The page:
MEGHAN Markle and Prince Harry daughter Lilibet may miss out on a key royal christening tradition, as a source has claimed her baptism will be in LA not the UK.
The Duke and Duchess of Sussex welcomed their second child, Lilibet Diana Mountbatten-Windsor, on June 4 in Santa Barbara, California.
It is thought the Sussexes will hold an Episcopal ceremony in LA instead of coming over to the UK to christen their daughter.
Babies born into the royal family traditionally all get baptised in the same satin gown – and the tradition spans hundreds of years.
Queen Victoria commissioned the original gown in 1841 which was made from white silk and featured an intricate lace overlay.
The gown was inspired by The Queen's wedding dress and was first worn by Princess Victoria on her parent's one year wedding anniversary.
In its 163 years of service, 62 royal babies – including Prince William, Prince Harry and The Queen herself- were christened wearing the lavish robe.
However, in 2008 it was decided that the gown was too fragile for continued use and The Queen asked her dresser Angela Kelly and her Buckingham Palace team to make a replica for future christenings.
Each of Kate Middleton's three children wore the new gown for their christening – and Meghan and Harry’s eldest child Archie also donned it for his baptism.
It had been thought that the couple were hoping to christen their daughter in front of Her Majesty, 95, who has not yet met her great-grandaughter, in Windsor.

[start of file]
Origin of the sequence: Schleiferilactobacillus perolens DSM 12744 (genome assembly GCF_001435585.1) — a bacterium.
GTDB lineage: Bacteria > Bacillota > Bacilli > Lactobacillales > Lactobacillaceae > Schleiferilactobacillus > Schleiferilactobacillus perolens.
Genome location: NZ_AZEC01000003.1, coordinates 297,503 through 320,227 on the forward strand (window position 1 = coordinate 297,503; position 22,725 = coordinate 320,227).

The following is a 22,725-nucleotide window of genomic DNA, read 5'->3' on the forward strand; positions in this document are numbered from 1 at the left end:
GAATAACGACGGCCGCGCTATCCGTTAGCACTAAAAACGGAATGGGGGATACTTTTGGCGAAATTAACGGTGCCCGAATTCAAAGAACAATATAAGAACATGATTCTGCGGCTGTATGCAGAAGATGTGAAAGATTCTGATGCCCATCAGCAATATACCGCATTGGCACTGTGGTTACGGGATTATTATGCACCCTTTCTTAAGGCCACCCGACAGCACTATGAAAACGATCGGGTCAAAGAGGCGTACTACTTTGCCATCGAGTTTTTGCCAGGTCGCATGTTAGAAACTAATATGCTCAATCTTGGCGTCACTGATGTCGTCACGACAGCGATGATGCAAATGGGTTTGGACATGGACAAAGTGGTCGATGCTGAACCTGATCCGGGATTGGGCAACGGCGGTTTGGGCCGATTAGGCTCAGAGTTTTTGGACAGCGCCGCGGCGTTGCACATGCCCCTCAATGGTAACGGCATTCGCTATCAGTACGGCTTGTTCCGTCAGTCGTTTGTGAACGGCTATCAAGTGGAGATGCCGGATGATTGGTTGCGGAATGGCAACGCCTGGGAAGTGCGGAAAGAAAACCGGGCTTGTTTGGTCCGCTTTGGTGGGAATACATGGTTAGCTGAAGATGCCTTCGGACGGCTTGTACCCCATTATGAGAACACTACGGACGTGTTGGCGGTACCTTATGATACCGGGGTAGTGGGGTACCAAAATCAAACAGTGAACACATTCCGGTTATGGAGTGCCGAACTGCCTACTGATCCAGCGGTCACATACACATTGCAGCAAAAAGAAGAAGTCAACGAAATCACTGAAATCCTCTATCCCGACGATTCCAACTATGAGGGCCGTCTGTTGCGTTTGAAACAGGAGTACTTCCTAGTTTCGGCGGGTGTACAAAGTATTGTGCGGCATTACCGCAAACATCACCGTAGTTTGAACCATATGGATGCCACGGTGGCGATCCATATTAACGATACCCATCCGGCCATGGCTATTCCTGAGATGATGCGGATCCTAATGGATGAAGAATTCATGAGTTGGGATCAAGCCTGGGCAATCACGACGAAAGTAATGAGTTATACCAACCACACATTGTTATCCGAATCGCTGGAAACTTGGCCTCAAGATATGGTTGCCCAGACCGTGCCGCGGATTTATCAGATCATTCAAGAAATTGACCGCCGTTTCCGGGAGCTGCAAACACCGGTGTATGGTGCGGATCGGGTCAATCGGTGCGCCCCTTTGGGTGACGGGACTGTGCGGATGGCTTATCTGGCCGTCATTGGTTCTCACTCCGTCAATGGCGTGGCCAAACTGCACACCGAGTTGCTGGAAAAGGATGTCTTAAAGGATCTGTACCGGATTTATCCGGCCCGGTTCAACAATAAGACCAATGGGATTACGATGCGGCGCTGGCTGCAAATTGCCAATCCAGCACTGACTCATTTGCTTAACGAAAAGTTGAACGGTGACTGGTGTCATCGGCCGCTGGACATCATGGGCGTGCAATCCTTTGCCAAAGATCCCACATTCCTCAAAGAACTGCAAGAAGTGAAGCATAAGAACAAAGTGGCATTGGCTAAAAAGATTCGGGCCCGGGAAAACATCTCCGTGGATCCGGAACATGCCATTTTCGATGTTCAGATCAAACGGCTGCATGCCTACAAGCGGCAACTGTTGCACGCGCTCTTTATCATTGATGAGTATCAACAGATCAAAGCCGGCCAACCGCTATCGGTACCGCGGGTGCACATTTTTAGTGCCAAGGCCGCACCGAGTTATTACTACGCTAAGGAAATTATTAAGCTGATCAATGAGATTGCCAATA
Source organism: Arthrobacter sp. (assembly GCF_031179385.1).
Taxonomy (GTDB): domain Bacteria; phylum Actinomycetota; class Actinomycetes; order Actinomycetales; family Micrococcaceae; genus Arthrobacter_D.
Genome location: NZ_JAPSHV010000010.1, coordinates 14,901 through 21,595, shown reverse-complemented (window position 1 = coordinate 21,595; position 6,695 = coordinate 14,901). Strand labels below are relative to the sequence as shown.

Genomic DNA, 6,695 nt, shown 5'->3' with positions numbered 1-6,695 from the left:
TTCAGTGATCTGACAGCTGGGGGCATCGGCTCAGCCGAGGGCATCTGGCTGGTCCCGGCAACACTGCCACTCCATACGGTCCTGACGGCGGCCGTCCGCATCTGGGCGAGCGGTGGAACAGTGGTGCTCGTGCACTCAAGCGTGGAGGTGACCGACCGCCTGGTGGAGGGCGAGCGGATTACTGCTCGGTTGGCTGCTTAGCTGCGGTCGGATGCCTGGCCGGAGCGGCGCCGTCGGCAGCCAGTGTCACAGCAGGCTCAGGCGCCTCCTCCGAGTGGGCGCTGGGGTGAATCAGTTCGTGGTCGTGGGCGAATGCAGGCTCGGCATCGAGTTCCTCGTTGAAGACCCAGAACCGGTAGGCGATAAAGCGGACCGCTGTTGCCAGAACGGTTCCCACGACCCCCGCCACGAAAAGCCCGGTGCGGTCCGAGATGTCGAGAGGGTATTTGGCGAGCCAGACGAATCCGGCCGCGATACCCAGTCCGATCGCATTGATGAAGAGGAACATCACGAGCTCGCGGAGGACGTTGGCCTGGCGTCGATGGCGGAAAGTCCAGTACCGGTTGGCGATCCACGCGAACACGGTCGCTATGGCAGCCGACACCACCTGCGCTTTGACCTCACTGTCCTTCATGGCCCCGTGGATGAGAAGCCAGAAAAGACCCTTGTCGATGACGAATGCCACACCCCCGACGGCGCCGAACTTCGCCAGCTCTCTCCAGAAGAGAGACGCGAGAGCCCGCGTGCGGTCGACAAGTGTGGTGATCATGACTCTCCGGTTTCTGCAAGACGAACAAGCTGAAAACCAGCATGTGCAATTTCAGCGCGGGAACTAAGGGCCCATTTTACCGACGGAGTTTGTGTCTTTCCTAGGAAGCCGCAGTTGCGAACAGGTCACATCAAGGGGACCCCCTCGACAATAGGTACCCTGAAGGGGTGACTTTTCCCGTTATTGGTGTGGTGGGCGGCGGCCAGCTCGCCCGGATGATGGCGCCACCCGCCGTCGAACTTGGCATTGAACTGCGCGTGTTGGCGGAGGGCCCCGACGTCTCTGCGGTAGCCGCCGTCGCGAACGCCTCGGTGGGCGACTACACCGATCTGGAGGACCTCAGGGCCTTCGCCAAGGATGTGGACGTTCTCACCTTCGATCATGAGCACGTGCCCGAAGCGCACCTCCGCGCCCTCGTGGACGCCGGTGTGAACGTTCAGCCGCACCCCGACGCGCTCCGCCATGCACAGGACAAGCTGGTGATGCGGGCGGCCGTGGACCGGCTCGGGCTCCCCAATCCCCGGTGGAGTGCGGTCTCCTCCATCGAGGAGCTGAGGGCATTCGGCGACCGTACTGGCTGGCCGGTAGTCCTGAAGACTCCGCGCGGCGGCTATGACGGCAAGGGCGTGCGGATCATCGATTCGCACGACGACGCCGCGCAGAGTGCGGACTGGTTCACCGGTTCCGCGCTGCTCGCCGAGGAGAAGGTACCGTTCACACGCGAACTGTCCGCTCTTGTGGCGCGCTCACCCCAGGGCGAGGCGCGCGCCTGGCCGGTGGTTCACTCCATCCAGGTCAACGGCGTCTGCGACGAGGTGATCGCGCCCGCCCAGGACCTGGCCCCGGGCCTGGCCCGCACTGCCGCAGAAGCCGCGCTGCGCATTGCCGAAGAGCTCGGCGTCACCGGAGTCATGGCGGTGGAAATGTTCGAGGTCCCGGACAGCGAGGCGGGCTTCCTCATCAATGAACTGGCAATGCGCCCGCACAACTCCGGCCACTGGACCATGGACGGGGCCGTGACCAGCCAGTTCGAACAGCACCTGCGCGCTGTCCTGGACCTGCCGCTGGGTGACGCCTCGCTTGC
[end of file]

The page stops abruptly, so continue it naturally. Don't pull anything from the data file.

However, royal insiders now believe Lilibet will be having a ceremony stateside – meaning it could be unlikely Lilibet will get to wear the precious garment.
She would also miss out on being christened in a lavish Lily Font that is gilded in silver and decorated with lilies, ivy and cherubs.
The receptacle has been used in the majority of royal christenings over the past 150 years, including Archie’s.
A palace source told The Telegraph: “There will not be a christening in the UK. It is not happening.”
Meanwhile another insider added it was “highly unlikely”.
However Bishop Michael Curry, who delivered the sermon at the couple’s wedding, is the head of the Episcopal Church and could officiate.
It’s thought the couple will opt for an Episcopal ceremony, which is a member church of the worldwide Anglican Communion – as Catholics cannot be part of the line of succession.
If they did make the trip, it would be Meghan's first visit to the UK since last year's Megxit when the couple left for the US.
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Harry and Meghan's son Archie was christened by the Archbishop of Canterbury at St George's Chapel, Windsor, in July, 2019.
Meghan made sure the christening was a “completely private affair” attended by just 22 guests, according to the couple's unauthorised biography Finding Freedom.
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Harry and Meghan refused to name their son's godparents after he was christened while they were still senior and full-time royals.
Details of royal babies' godparents had always been made public previously.
The Queen didn’t attend Archie’s 2019 ceremony due to prior commitments.
A spokeswoman for the Sussexes said plans for the christening were still being finalised.
We shared how Meghan and Prince Harry have taken a new job in BANKING and gush ‘when we invest in each other we change the world’.
More than a year on from joining forces with Netflix, the couple have only announced two major productions – Harry’s Heart of Invictus about the Invictus Games and Meghan’s animated children’s show Pearl.
They've also still only released one 34-minute podcast in their nine months with the platform – despite promising much more.
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